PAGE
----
Eagle still on the mend


Paul Strasser of the Red Wolf Sanctuary calls her “Maddie” – and as the eagle that was struck by a car last week along River Road continues to mend, people all over the area are waiting on word of her recovery.

“I’ve been calling her ‘Maddie’ because of ‘Madison’,” Paul Strasser said this week. “She’s not been eating and not been able to keep solid foods down, so we’ve been having to force feed her. She’s a magnificent bird.”

Maddie’s problems began on Sunday, February 17th, when she was hit by a vehicle while she swooped back down to the River Road to retrieve a squirrel that she had captured but dropped.

Indiana Conservation Officer Steve Kinne was called to the scene by passing motorists, and he took the bird to the Red Wolf Sanctuary near Farmer’s Retreat, where Paul Strasser has been nursing the eagle back to health ever since.

Although tests revealed no broken bones, Paul Strasser was immediately concerned about internal injuries to the bird; and her problems eating may confirm some of those injuries.

Paul Strasser said that he and assistant Monica Steinbis have been force feeding Maddie using feeding tubes. He said that right now she is on a liquid diet that is being shot down into her stomach.

“Today we started her on some solids,” Paul Strasser said on Tuesday. “We’re hoping that she will be able to keep them down. As soon as she’s holding down the solids, we’ll start her on antibiotics, but right now she’s not keeping solid food down.”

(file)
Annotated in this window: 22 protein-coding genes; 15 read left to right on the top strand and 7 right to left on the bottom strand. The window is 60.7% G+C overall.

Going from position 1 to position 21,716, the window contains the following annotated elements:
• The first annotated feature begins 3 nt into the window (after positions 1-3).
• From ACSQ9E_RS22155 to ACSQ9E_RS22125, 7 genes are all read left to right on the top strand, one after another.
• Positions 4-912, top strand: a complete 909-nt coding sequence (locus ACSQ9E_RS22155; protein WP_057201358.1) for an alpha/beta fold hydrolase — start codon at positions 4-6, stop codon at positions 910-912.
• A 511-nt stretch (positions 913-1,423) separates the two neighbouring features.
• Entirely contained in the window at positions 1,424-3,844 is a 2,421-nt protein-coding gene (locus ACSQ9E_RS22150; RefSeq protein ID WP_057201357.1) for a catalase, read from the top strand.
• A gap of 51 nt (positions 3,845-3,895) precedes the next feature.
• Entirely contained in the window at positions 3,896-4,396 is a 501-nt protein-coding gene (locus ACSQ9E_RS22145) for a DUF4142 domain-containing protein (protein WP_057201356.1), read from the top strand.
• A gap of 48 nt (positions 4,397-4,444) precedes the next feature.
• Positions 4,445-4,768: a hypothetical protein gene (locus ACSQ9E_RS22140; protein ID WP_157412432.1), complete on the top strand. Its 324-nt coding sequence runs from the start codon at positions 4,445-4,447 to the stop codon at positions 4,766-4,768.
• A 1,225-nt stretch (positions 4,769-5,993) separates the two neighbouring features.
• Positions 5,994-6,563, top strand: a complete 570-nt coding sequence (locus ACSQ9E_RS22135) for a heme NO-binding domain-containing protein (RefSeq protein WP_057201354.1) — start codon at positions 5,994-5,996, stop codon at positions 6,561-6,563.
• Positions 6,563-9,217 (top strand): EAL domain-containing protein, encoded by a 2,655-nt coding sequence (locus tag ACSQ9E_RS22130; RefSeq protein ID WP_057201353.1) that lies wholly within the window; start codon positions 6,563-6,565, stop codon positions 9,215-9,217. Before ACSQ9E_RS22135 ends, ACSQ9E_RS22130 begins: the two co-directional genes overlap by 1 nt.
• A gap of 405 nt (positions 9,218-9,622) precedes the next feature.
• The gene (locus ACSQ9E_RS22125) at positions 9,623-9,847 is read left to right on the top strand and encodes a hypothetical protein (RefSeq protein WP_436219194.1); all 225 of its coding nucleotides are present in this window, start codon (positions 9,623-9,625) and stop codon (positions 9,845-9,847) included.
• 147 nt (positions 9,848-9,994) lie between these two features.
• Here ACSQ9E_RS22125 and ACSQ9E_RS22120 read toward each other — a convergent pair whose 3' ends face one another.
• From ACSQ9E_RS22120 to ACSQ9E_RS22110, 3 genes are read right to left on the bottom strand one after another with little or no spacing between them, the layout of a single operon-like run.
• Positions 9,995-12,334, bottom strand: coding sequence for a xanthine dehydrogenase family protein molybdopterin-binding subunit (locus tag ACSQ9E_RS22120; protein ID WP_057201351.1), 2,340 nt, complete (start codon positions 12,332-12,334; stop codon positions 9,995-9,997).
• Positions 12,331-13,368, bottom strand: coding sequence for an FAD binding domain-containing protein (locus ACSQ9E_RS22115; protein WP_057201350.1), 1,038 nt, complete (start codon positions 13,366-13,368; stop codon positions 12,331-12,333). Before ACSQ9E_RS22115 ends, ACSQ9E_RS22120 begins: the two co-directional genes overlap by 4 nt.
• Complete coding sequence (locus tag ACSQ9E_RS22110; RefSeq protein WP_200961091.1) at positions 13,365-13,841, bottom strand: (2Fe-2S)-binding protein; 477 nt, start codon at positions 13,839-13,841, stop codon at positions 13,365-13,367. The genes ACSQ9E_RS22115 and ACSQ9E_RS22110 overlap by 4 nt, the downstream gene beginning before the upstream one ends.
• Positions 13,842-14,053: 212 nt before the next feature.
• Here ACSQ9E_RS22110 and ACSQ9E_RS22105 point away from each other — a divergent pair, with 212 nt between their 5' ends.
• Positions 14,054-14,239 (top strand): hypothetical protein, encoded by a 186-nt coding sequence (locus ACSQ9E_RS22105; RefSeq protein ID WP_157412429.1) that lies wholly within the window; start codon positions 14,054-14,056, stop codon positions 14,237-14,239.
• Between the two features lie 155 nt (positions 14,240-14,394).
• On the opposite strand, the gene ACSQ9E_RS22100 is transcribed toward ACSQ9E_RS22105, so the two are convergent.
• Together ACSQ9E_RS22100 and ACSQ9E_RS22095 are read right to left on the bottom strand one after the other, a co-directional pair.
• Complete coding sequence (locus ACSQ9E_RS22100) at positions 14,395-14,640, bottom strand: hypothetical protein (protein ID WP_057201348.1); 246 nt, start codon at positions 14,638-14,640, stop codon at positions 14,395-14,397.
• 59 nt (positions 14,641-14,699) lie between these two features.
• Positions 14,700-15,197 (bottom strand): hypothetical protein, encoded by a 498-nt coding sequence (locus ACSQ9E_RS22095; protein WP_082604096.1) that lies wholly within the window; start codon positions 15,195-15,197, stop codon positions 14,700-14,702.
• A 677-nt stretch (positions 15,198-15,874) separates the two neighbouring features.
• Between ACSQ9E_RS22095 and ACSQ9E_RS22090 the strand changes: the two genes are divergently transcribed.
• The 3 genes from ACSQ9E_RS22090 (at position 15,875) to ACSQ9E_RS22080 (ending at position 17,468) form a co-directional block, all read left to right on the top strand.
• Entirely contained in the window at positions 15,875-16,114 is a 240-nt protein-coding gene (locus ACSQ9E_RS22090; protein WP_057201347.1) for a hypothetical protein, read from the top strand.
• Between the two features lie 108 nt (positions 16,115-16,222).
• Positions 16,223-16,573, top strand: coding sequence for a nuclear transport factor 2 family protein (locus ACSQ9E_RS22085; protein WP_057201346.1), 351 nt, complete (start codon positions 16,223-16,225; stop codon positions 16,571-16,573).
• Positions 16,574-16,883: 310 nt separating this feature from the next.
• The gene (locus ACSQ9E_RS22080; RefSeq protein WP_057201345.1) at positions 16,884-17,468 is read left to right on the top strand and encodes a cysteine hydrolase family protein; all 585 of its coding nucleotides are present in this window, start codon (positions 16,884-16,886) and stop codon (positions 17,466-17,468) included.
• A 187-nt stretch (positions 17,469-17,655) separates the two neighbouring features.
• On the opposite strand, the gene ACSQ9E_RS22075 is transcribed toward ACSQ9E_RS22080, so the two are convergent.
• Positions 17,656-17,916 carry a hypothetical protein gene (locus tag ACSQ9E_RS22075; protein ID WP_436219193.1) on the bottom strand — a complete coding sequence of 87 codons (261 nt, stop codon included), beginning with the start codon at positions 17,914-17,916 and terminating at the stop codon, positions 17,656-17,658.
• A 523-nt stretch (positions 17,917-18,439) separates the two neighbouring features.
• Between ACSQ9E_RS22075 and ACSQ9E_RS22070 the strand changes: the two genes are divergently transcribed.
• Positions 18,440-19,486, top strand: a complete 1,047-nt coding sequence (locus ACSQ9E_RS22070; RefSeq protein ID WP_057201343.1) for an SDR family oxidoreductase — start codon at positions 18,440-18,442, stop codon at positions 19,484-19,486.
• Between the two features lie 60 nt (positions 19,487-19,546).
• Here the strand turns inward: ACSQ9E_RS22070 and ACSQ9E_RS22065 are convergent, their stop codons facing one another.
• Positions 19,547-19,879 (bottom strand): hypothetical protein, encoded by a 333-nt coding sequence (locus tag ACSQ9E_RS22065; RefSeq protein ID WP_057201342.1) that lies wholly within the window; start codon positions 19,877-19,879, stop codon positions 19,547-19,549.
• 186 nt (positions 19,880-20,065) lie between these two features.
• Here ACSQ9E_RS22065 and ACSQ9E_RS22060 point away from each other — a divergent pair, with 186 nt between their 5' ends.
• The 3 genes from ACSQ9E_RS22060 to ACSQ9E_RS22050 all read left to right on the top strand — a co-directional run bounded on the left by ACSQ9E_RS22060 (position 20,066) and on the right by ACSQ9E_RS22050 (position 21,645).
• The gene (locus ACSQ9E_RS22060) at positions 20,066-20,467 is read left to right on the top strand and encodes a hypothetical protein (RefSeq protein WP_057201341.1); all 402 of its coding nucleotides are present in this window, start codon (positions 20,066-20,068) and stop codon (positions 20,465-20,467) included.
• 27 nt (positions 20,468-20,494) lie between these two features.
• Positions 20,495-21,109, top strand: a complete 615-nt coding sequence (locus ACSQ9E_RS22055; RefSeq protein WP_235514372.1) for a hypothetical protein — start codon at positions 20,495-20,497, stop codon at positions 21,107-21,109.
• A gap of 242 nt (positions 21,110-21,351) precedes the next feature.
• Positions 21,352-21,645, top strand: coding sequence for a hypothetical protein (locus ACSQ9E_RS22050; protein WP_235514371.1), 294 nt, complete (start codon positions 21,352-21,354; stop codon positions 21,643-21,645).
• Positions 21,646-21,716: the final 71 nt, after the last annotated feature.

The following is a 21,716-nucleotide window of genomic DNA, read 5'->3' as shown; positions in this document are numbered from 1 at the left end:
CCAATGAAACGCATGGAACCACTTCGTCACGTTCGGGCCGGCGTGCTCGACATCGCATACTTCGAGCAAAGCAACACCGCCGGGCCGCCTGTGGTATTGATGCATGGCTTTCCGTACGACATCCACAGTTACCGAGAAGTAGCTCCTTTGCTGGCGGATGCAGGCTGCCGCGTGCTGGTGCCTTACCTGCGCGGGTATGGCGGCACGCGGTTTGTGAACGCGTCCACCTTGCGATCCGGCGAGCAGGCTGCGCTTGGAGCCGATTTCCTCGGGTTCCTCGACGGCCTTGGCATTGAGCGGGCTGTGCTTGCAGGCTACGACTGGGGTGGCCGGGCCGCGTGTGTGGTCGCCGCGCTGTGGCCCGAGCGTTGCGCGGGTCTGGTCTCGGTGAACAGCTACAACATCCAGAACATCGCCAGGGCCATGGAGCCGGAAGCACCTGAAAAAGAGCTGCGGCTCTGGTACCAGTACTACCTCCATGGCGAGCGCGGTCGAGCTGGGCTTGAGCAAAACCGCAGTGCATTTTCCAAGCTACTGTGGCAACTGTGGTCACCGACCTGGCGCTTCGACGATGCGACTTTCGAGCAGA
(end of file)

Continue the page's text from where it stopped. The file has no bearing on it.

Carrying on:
Paul Strasser said that Maddie’s legs are still not responding to treatment and rest, and that she is on steroid injections and vitamin injections in an effort to get her back up on her feet.

“We have been exercising her talons daily by pulling them apart and trying to flex her muscles,” Paul Strasser said. “She’ll let us know when she’s getting stronger because she’ll probably nail one of us with a claw.”

Because of the stress that Maddie has been through and continues to go through while recuperating, those attending her have no timetable as to when - or if – she might fully recover.

“Right now she’s still in a hospital cage under a heat lamp,” Paul Strasser said. “It’s labor intensive, and it takes a couple of people to feed her and take care of her. It’s stressful for her, but she’s got to keep hydrated.

“We’ll leave her alone and let time heal her.”